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“It’s obvious Rome is asking ArchbishopChaput to handle several very tough and sensitive jobs,” said Russell Shaw, a former spokesman for the U.S. Conference of Catholic Bishops who is friendly with Archbishop Chaput. “He was regarded in Rome already as a very able and reliable man who could be counted on to do a good, honest job and do it well.”

But Barbara Blaine, president of the Survivors Network of Those Abused by Priests (SNAP), called Archbishop Chaput’s appointment “disappointing.”

“What Philadelphia needs would be a new leader who would come in and support the recommendations of the grand jury, and I don’t think Chaput will do that,” Mrs. Blaine said.

Mrs. Blaine called the apology issued by Archbishop Chaput to Denver abuse victims “lofty words” that didn’t jibe with his opposition to a 2005 proposal to extend the statute of limitations for sex offenders.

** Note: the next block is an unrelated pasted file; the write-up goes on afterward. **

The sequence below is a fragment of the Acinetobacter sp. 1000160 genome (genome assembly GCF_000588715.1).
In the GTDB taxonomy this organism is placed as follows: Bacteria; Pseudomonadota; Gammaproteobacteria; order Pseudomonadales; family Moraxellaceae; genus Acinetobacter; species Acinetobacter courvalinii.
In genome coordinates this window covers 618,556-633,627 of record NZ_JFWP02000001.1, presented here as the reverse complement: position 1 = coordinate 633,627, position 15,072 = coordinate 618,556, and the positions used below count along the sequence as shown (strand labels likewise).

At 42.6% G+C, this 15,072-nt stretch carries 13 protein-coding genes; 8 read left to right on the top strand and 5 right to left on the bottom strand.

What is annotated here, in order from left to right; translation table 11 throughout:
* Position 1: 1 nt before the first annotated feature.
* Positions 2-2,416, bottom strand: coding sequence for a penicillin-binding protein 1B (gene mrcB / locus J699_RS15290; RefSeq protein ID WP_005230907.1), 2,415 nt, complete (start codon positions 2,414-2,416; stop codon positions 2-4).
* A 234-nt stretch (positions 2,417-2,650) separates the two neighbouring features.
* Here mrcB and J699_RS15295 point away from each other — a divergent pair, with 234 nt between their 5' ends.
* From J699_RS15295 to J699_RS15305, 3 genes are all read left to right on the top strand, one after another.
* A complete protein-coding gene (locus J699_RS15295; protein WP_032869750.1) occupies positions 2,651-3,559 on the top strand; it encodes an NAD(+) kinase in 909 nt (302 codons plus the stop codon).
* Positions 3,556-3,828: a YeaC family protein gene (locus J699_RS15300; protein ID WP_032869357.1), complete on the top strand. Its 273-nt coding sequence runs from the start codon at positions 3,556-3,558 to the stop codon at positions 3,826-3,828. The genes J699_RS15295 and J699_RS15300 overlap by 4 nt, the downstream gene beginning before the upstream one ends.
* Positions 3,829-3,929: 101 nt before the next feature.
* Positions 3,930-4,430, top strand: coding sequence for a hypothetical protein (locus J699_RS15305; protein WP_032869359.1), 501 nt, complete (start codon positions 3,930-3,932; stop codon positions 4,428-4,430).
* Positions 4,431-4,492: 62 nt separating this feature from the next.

Archbishop Chaput pushed sex-abuse victims to settle their claims, ensuring little information was released about what church officials knew about the allegations.

“His track record on dealing with abuse is deplorable,” Mrs. Blaine said.

Los Angeles Archbishop Jose Gomez, who was Archbishop Chaput’s auxiliary bishop in Denver, called the incoming Philadelphia archbishop “a man of profound faith and extraordinary pastoral sensitivity.”

ArchbishopChaput worked with missionary zeal — even making use of social media — to spread the Good News of Christ’s love to all corners of his archdiocese,” Archbishop Gomez said in a statement.

In Philadelphia, Cardinal Rigali has overseen the closing of dozens of Catholic schools because of declining enrollment, but he also spearheaded the construction of two suburban high schools and a church for a burgeoning immigrant Hispanic community.

Philadelphia is one of the most historically important posts in the U.S. church.

AP correspondent Alessandra Rizzo contributed from the Vatican.